Home Wellness Can compression socks be used to treat vascular conditions?

Can compression socks be used to treat vascular conditions?

From improving blood flow to reducing swelling, compression socks can help relieve symptoms of vascular disease in your legs.

Whether you’re looking to treat varicose veins or improve blood flow to your legs, wearing compression socks can offer a quick and easy solution. In fact, the gentle compression they provide can actually improve your vascular health.

The best part? You probably won’t even know they’re there.

What are compression socks?

Also called compression stockings, compression socks are no ordinary socks. This specialized hosiery promotes healthy blood flow and improves circulation by applying gentle pressure to the legs. Compression socks can be worn to relieve symptoms of venous disease, including:

  • Swelling in the legs
  • Achiness or a feeling of heaviness in the legs
  • Skin discoloration
  • Bulging veins

“Compression socks offer a minimally invasive treatment for vascular disease,” says Dr. Ksenia Orlova, a vascular surgeon at Geisinger Medical Center in Danville.

What are compression socks used for?

If you’re experiencing vascular symptoms like the ones mentioned above, the first step is to make an appointment with your healthcare provider. After assessing your symptoms and determining whether compression socks are right for you, your doctor may prescribe them to improve your vascular health.

“Wearing compression socks can be an effective treatment for vascular conditions, like varicose veins or chronic vascular disease,” Dr. Orlova says. “They can help relieve symptoms and improve blood flow to your legs.”

Compression stockings are worn just like regular socks — they’re comfortable enough to wear during daily activities or while you’re asleep.

How long to wear compression socks

Depending on your situation, it may be best for you to wear your socks for the entire day or for a few hours at a time. Your doctor can offer guidance on how long — and how frequently — you should be wearing them.

“You may need to wear them for just a few days or a few weeks or longer to properly treat your symptoms,” Dr. Orlova adds.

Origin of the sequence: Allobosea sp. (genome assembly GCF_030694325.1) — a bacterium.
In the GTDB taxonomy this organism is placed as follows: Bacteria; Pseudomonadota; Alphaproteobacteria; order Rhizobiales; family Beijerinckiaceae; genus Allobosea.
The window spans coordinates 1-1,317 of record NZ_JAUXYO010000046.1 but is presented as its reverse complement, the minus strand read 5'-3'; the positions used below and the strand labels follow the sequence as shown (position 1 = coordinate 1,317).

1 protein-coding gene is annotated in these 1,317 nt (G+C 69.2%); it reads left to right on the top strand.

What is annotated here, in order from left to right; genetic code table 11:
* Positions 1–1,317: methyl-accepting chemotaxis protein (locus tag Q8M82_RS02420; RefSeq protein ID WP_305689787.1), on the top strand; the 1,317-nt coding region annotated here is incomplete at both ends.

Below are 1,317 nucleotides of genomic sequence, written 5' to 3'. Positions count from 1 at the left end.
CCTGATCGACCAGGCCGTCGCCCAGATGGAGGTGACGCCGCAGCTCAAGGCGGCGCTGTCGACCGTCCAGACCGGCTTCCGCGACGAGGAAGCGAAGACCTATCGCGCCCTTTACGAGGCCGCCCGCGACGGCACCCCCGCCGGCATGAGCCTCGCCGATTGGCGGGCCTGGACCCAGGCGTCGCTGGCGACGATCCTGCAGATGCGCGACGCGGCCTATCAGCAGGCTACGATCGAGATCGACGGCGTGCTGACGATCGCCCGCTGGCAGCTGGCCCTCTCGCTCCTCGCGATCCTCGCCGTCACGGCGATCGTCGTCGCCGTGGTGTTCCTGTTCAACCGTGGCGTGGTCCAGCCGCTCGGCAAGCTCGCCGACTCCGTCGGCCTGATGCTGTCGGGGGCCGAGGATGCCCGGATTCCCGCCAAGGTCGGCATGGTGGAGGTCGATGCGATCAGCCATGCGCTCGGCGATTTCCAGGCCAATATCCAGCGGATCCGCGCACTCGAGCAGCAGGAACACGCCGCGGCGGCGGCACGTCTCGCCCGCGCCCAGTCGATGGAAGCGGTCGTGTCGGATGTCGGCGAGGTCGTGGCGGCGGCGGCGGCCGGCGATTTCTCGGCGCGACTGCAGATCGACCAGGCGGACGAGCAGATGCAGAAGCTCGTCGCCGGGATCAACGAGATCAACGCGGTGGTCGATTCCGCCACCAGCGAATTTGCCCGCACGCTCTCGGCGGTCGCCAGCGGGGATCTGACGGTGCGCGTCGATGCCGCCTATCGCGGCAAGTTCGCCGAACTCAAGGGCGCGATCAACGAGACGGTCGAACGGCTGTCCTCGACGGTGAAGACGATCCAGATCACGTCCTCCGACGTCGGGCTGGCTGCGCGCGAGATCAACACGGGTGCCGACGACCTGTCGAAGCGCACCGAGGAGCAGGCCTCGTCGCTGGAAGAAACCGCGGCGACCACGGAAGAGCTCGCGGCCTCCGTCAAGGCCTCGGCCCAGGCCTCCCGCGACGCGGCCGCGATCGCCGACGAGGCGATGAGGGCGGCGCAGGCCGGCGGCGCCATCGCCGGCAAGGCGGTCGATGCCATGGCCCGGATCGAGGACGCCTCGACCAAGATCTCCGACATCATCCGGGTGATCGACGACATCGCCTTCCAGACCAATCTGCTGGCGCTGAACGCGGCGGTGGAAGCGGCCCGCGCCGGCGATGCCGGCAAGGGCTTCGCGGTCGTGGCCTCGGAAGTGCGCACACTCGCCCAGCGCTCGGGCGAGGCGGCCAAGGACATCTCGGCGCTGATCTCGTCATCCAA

Finding the right fit

Not all compression socks are created equal. Each type offers different levels of compression, from light to firm. Your doctor can help you identify the right level of support based on your needs.

Once you’ve identified the level of compression that works best for you, a pharmacist or technician will take measurements around your thighs, calves and ankles. This helps make sure that your socks fit correctly and aren’t too tight (or loose). Once you find the right fit, your doctor or pharmacist will order your socks.

When you receive your new stockings, you’ll put them on like you would any other socks. They should feel snug, but not tight. If they start to fall down or you notice any rips or tears, it may be time to replace them.

While you’re wearing your compression hose, you and your healthcare provider will stay in contact to monitor your symptoms and determine when you can stop using them.

“That short-term support is sometimes all you need to relieve your symptoms,” says Dr. Orlova.

Next steps:

Learn more about vascular surgery at Geisinger
Make an appointment with Ksenia Orlova, MD
Learn more about vascular disease care

Image of compression socks


Please enter your comment!
Please enter your name here

Must Read

Sport-Related Concussions

We’re slowly coming to recognize that concussions are more than just a knock to the head. We owe it to ourselves, the weekend warriors and parents of young athletes, to stay up to date with the latest

Testosterone 101

Testosterone plays important roles in the body—it’s not just for mucho macho. “T” also contributes to bone density, fat distribution, muscle mass and strength, facial and body hair, and the production

An Effortless Menopause

Every woman experiences menopause. Symptoms related to this life transition can pose challenges. Find out more about the menopausal transition and the other important body systems at play, such as the

Feeding the Brain

“You can’t wink your eye without nutrients being involved, never mind think, remember, learn, or sleep.” So says brain expert Aileen Burford-Mason, author of The Healthy Brain: Optimize Brain Power at

Success for Children with IBD

Increasing numbers of children are being diagnosed with Crohn’s disease or ulcerative colitis—and nutritional therapy is important in managing these diseases. A dietitian explains how extremely restri